female soldiers

National Security
10:13 am
Thu March 19, 2015

As Women Try Out For Armor Units, 'If You Can Hack It, You Can Hack It'

Lance Cpl. Brittany Dunklee talks with her fellow Marines.
David Gilkey NPR

Originally published on Wed March 25, 2015 4:03 pm

It's a recent morning out in California's Mojave Desert, and Marine Lance Cpls. Paula Pineda and Julia Carroll are struggling to pick up and maneuver Carl. He's a 220-pound dummy, and a stand-in for a wounded Marine.

Carroll's knees buckle for a moment, but as a dusty wind picks up, the two women pull Carl off their light armored vehicle. They carry him to safety, careful not to let his head drag on the rocky ground.

Both women are out of breath.

Pineda is 5 foot 2. On the back of her helmet is a piece of masking tape with the words "Mad Max."

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Military
9:00 am
Sun September 23, 2012

Fort Campbell Soldiers Suit Up in New Female Body Armor

Members of the Fort Campbel Female Engagement Team (FET) practice shooting their rifles while wearing new body armor designed specifically for women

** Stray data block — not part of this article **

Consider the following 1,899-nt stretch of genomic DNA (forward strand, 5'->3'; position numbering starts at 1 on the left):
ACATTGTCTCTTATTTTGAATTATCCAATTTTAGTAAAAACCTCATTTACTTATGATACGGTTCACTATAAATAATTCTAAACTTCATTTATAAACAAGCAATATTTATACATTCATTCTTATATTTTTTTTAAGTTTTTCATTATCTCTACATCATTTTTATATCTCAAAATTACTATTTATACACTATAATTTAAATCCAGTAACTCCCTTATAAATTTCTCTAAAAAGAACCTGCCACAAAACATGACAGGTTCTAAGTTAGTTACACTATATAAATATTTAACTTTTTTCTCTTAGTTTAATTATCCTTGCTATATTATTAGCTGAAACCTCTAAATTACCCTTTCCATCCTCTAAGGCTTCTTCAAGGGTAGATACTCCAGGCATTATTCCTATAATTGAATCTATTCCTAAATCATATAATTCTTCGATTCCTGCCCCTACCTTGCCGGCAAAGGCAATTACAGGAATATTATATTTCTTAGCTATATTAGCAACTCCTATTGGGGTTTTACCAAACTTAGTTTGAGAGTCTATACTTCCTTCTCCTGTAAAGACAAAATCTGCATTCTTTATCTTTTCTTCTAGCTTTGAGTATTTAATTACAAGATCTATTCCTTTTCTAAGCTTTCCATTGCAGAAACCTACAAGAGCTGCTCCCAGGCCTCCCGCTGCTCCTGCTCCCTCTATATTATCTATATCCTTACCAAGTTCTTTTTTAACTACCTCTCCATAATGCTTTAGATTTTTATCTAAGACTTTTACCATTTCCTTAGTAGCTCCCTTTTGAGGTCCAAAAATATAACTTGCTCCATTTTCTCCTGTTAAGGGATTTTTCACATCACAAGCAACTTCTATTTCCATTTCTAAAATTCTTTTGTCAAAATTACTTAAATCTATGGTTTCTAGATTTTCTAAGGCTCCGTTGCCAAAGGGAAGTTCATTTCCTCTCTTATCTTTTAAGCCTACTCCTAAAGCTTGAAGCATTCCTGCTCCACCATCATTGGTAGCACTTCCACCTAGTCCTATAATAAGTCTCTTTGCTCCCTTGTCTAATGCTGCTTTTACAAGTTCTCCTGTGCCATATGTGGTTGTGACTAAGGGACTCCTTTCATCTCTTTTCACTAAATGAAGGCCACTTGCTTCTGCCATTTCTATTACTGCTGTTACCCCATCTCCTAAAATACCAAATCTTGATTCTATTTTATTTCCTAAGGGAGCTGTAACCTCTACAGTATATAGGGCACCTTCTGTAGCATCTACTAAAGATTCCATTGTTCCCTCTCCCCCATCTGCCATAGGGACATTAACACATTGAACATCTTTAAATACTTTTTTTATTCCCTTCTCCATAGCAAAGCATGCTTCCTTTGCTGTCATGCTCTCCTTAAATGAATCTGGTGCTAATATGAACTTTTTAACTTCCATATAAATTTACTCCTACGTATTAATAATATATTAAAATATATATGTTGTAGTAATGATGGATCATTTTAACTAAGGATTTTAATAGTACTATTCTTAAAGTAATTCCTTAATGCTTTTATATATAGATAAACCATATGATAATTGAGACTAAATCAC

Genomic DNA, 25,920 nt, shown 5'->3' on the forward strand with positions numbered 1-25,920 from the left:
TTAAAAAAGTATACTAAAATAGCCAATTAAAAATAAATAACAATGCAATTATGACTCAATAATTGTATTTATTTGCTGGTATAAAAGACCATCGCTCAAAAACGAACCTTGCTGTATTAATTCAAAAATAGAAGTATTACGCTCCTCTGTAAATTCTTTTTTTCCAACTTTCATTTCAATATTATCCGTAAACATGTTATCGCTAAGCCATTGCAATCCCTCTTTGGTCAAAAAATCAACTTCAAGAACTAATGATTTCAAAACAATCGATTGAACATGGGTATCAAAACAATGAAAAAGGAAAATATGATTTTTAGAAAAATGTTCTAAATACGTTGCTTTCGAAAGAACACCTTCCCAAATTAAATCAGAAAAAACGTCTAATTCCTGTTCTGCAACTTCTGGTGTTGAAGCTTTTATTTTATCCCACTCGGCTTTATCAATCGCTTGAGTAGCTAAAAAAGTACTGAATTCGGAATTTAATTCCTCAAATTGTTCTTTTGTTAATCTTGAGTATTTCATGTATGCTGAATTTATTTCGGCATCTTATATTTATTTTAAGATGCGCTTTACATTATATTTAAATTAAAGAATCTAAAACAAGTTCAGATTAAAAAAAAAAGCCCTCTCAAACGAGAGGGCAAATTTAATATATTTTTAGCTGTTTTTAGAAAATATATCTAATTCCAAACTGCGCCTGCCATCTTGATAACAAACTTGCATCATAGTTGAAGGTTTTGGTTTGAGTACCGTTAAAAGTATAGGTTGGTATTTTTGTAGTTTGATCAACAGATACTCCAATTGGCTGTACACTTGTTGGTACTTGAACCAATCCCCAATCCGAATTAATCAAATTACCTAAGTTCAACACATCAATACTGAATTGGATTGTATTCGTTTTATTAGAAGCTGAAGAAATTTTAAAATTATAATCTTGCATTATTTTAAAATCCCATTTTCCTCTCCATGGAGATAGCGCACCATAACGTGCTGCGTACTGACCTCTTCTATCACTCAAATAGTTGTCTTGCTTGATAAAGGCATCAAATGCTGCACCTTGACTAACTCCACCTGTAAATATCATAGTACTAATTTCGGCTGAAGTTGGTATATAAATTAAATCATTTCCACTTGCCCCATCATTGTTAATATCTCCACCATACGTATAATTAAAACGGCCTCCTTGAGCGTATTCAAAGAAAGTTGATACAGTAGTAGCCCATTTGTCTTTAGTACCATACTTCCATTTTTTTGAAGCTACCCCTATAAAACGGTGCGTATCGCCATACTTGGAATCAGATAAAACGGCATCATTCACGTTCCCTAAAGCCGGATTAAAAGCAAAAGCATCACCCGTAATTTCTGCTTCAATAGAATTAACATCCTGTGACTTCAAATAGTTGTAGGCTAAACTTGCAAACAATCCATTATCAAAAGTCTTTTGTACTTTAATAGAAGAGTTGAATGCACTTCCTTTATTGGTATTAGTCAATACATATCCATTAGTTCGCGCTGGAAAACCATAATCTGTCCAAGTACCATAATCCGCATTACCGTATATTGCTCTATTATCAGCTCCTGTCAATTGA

Angela Hatton / WKMS

In the early 70s, only 2.5 percent of the United States Armed Forces were women. But these days women are a common part of the military. For the last couple decades, women have made up close to one-sixth of soldiers. Until recently, they’ve served in support roles, and haven’t been on many front lines. With changing roles, more female soldiers are training for situations that put them in harm’s way. But military bases recognized a problem: body armor was designed to fit men, not women. Equipment designers began work to change that in 2009 with a new generation of female body armor.

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